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Disruption of Phosphate Homeostasis Sensitizes Staphylococcus aureus to Nutritional Immunity. Infect Immun 2020 May 20;88(6)



Pubmed ID


Pubmed Central ID




Scopus ID

2-s2.0-85085265460 (requires institutional sign-in at Scopus site)   4 Citations


To control infection, mammals actively withhold essential nutrients, including the transition metal manganese, by a process termed nutritional immunity. A critical component of this host response is the manganese-chelating protein calprotectin. While many bacterial mechanisms for overcoming nutritional immunity have been identified, the intersection between metal starvation and other essential inorganic nutrients has not been investigated. Here, we report that overexpression of an operon encoding a highly conserved inorganic phosphate importer, PstSCAB, increases the sensitivity of Staphylococcus aureus to calprotectin-mediated manganese sequestration. Further analysis revealed that overexpression of pstSCAB does not disrupt manganese acquisition or result in overaccumulation of phosphate by S. aureus However, it does reduce the ability of S. aureus to grow in phosphate-replete defined medium. Overexpression of pstSCAB does not aberrantly activate the phosphate-responsive two-component system PhoPR, nor was this two-component system required for sensitivity to manganese starvation. In a mouse model of systemic staphylococcal disease, a pstSCAB-overexpressing strain is significantly attenuated compared to wild-type S. aureus This defect is partially reversed in a calprotectin-deficient mouse, in which manganese is more readily available. Given that expression of pstSCAB is regulated by PhoPR, these findings suggest that overactivation of PhoPR would diminish the ability of S. aureus to resist nutritional immunity and cause infection. As PhoPR is also necessary for bacterial virulence, these findings imply that phosphate homeostasis represents a critical regulatory node whose activity must be precisely controlled in order for S. aureus and other pathogens to cause infection.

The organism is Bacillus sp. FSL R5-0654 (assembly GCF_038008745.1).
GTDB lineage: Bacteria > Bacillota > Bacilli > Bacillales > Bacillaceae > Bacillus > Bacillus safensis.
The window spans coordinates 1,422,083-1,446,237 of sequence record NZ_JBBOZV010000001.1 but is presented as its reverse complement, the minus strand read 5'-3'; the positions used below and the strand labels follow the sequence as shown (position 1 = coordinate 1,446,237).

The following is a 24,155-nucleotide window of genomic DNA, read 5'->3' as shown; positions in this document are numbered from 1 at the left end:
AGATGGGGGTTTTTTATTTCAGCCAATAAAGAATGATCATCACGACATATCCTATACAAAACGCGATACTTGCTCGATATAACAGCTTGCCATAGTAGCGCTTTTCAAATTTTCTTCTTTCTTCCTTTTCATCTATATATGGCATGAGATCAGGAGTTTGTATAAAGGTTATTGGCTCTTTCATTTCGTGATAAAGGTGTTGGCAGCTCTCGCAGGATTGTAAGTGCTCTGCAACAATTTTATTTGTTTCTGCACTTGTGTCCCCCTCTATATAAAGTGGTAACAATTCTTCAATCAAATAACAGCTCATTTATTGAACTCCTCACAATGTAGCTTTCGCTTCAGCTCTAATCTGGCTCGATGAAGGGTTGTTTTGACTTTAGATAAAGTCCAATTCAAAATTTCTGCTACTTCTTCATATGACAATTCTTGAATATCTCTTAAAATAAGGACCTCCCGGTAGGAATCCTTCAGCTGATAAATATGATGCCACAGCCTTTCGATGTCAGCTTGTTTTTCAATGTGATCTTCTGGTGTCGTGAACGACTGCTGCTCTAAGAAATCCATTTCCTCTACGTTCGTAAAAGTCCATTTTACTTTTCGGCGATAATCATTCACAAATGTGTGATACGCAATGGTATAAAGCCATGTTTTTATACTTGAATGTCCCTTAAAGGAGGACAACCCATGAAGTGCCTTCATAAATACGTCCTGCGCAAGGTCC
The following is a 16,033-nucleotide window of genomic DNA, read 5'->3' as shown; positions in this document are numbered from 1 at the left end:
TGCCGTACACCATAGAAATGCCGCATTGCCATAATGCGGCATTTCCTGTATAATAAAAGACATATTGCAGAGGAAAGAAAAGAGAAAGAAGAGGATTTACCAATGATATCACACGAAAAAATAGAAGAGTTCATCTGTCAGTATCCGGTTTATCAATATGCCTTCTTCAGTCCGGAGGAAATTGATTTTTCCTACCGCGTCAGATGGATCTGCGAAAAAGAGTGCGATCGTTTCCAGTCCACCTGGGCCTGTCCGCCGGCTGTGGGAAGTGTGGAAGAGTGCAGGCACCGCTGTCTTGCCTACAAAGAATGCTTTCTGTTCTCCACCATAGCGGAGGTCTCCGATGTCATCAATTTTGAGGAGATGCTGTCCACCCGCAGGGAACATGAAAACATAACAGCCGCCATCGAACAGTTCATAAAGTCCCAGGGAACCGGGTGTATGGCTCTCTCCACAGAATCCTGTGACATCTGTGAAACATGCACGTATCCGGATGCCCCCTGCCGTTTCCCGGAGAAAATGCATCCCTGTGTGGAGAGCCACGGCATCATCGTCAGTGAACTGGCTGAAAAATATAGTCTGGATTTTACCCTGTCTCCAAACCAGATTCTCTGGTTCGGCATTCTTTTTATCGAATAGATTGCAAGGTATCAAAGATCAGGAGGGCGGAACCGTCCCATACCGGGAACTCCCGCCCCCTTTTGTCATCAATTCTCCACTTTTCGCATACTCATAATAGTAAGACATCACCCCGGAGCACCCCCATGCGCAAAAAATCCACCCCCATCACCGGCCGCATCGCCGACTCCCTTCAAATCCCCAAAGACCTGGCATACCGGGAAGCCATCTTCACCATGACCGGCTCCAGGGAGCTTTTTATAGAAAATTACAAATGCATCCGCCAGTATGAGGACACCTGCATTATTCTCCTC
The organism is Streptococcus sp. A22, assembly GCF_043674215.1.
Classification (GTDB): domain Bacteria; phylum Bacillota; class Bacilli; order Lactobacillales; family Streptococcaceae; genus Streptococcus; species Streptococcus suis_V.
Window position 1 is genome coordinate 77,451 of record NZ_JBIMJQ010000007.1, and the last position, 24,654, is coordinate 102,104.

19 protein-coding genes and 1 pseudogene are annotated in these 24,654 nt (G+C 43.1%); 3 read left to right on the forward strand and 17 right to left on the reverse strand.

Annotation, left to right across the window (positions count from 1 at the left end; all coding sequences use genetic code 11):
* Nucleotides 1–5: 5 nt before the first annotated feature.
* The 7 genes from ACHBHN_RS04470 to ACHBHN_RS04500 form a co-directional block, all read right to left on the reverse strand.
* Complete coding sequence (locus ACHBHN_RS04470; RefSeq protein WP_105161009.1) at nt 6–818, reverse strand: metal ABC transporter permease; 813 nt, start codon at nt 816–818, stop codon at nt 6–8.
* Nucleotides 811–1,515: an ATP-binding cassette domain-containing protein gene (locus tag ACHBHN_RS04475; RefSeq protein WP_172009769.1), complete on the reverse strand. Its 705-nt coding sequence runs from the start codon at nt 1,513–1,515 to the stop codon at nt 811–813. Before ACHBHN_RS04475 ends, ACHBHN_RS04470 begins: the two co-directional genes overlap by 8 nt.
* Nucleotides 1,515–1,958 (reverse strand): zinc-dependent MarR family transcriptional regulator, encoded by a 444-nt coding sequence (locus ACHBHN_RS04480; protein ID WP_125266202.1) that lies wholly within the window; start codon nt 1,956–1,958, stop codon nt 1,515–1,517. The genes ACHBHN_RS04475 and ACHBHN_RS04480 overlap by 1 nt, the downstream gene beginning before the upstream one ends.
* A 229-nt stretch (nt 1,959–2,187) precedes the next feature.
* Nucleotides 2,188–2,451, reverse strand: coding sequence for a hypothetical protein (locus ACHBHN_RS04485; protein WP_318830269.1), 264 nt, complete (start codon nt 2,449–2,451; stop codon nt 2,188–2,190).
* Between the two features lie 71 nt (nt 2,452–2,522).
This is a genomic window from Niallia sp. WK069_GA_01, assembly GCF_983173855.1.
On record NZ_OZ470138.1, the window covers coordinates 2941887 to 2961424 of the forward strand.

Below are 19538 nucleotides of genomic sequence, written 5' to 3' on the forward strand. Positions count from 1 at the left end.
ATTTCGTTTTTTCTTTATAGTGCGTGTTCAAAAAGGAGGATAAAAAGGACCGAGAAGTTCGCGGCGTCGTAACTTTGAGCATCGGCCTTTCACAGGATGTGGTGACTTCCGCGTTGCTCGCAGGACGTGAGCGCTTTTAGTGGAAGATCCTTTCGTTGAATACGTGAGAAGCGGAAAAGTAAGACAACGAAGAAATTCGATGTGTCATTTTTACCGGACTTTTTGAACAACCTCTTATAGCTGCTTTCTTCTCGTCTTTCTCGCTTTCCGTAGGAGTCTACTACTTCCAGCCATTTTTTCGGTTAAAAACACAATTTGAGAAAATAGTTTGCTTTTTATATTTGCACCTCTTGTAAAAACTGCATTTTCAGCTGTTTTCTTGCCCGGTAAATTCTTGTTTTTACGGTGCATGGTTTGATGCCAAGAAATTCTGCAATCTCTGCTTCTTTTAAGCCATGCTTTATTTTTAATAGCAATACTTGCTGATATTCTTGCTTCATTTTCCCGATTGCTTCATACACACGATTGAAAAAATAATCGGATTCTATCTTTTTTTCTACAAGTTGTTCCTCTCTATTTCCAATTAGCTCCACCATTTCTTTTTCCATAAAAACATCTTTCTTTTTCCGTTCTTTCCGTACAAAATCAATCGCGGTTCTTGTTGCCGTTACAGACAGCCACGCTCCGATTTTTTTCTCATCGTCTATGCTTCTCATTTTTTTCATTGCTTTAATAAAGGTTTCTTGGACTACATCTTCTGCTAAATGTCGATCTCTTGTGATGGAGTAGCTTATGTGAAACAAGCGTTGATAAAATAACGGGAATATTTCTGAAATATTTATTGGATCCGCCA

Author List

Kelliher JL, Brazel EB, Radin JN, Joya ES, Párraga Solórzano PK, Neville SL, McDevitt CA, Kehl-Fie TE


Jessica L. Kelliher PhD Assistant Professor in the Microbiology and Immunology department at Medical College of Wisconsin

MESH terms used to index this publication - Major topics in bold

Bacterial Proteins
Disease Susceptibility
Gene Expression Regulation, Bacterial
Host-Pathogen Interactions
Leukocyte L1 Antigen Complex
Nutritional Physiological Phenomena
Staphylococcal Infections
Staphylococcus aureus